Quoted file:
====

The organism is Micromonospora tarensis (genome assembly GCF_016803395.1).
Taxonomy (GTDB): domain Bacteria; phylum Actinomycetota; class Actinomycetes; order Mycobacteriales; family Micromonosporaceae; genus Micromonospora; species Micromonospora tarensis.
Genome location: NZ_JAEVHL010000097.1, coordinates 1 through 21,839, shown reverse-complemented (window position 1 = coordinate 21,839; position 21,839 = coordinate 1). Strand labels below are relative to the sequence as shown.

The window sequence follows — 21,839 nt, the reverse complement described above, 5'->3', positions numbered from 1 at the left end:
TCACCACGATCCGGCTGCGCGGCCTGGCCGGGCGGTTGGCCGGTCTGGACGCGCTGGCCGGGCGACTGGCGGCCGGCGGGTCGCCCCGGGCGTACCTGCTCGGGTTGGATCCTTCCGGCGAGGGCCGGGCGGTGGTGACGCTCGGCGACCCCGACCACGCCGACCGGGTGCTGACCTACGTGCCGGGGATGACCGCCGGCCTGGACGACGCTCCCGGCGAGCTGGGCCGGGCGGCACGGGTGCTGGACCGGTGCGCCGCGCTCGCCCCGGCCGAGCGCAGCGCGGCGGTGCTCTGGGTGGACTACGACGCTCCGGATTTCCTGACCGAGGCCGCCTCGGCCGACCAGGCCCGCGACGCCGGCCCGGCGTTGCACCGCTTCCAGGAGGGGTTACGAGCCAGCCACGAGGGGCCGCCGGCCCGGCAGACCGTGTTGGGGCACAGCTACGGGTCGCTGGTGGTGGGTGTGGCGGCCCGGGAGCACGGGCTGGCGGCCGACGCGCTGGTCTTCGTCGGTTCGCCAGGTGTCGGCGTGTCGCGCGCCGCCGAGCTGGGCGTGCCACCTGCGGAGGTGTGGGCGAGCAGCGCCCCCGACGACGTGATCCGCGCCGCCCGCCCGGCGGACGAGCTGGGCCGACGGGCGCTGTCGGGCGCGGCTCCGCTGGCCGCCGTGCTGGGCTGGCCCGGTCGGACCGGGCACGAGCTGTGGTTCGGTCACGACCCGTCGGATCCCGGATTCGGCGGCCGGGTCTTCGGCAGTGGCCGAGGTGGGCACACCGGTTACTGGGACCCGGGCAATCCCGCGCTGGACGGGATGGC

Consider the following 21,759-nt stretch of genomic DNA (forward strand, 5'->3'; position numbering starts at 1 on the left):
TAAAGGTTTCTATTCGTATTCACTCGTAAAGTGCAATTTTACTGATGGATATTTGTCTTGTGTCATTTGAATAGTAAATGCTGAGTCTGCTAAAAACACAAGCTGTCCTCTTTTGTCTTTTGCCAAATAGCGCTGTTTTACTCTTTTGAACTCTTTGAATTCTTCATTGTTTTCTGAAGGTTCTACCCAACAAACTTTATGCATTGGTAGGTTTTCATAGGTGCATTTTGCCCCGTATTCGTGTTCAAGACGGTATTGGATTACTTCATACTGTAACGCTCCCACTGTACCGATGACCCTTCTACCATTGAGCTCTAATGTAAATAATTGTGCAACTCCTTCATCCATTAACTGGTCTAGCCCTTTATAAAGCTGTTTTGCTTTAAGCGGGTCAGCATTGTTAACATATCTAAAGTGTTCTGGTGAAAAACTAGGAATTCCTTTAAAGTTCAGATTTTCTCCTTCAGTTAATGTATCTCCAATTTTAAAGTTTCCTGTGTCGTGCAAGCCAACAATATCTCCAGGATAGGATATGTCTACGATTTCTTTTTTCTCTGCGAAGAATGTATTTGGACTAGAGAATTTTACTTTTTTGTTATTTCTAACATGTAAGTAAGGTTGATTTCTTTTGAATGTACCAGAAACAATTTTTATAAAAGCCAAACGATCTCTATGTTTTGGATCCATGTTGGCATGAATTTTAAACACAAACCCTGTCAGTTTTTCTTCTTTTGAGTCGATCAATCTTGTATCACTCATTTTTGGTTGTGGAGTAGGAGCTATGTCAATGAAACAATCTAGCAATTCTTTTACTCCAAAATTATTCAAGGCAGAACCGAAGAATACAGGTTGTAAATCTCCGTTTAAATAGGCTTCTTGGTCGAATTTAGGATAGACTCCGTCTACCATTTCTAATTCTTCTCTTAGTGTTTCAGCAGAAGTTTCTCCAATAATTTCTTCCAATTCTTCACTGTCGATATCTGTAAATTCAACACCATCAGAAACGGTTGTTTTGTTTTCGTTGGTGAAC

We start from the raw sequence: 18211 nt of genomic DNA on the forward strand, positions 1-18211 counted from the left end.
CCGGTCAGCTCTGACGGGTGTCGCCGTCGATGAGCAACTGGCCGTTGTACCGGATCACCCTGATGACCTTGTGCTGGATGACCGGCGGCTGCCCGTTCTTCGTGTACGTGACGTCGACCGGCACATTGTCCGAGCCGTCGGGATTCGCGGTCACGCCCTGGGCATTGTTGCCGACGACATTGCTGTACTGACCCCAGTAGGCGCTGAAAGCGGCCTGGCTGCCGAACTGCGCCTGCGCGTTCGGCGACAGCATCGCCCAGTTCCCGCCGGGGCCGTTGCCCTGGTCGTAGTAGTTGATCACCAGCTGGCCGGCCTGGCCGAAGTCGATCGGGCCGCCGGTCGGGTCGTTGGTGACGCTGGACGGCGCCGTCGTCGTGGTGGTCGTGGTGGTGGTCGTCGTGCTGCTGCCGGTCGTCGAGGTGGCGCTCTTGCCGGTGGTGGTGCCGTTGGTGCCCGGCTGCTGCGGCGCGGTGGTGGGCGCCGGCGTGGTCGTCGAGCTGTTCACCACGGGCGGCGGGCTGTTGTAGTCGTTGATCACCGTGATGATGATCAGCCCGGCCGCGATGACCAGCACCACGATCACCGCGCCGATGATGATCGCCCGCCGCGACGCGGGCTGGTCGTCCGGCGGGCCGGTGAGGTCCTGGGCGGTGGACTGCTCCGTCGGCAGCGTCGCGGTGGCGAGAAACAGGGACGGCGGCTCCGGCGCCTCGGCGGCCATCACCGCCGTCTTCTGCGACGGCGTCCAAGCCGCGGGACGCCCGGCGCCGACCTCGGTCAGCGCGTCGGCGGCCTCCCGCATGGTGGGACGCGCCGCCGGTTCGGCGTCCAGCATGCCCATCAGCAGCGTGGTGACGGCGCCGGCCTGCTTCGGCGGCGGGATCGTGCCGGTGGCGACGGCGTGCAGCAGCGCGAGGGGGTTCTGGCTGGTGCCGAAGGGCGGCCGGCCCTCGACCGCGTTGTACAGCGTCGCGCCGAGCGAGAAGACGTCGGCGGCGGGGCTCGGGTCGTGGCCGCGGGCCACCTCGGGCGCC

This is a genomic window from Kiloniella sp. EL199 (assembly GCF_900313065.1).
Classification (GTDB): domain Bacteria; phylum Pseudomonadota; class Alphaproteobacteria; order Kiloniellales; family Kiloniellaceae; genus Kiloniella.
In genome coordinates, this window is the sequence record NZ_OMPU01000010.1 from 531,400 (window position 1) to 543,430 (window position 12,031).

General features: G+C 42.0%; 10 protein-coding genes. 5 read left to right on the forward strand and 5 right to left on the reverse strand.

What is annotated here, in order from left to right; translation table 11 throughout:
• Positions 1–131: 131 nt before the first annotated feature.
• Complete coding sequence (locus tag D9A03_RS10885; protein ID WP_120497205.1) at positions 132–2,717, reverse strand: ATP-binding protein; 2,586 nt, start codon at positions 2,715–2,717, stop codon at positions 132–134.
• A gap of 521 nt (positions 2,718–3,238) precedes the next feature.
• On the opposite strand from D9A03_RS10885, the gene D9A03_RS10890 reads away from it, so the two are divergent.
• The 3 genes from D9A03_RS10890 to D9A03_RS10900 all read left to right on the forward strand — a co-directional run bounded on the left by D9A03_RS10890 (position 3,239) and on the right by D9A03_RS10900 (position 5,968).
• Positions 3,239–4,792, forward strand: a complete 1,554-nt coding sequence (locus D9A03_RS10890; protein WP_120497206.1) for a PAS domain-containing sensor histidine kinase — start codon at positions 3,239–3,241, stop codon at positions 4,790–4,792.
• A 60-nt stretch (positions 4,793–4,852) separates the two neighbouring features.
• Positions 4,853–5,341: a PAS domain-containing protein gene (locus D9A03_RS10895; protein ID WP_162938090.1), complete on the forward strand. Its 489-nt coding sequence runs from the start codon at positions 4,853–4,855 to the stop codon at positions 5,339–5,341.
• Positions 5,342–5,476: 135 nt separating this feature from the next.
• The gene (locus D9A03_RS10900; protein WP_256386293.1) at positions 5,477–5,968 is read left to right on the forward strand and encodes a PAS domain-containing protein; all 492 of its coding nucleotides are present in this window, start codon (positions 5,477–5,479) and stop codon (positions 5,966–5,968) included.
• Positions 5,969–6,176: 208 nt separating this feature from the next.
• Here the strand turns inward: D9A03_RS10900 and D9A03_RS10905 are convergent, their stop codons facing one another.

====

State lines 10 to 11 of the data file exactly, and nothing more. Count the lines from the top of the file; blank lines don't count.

This is a genomic window from Kiloniella sp. EL199 (assembly GCF_900313065.1).
Classification (GTDB): domain Bacteria; phylum Pseudomonadota; class Alphaproteobacteria; order Kiloniellales; family Kiloniellaceae; genus Kiloniella.